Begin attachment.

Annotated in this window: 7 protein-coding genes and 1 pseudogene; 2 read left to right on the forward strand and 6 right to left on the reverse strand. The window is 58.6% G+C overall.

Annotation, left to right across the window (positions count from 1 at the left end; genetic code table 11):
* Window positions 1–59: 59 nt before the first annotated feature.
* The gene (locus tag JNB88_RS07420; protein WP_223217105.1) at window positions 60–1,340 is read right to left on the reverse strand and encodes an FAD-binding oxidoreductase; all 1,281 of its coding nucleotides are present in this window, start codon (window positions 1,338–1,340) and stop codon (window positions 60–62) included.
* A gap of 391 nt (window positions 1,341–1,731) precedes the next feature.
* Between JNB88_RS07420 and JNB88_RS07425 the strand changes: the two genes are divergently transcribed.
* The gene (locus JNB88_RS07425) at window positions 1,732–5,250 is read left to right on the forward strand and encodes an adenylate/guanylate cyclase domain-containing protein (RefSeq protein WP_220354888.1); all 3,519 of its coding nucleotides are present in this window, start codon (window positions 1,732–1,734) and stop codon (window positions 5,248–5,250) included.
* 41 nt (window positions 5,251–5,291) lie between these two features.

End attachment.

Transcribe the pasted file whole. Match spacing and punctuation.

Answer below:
Annotated in this window: 7 protein-coding genes and 1 pseudogene; 2 read left to right on the forward strand and 6 right to left on the reverse strand. The window is 58.6% G+C overall.

Annotation, left to right across the window (positions count from 1 at the left end; genetic code table 11):
* Window positions 1–59: 59 nt before the first annotated feature.
* The gene (locus tag JNB88_RS07420; protein WP_223217105.1) at window positions 60–1,340 is read right to left on the reverse strand and encodes an FAD-binding oxidoreductase; all 1,281 of its coding nucleotides are present in this window, start codon (window positions 1,338–1,340) and stop codon (window positions 60–62) included.
* A gap of 391 nt (window positions 1,341–1,731) precedes the next feature.
* Between JNB88_RS07420 and JNB88_RS07425 the strand changes: the two genes are divergently transcribed.
* The gene (locus JNB88_RS07425) at window positions 1,732–5,250 is read left to right on the forward strand and encodes an adenylate/guanylate cyclase domain-containing protein (RefSeq protein WP_220354888.1); all 3,519 of its coding nucleotides are present in this window, start codon (window positions 1,732–1,734) and stop codon (window positions 5,248–5,250) included.
* 41 nt (window positions 5,251–5,291) lie between these two features.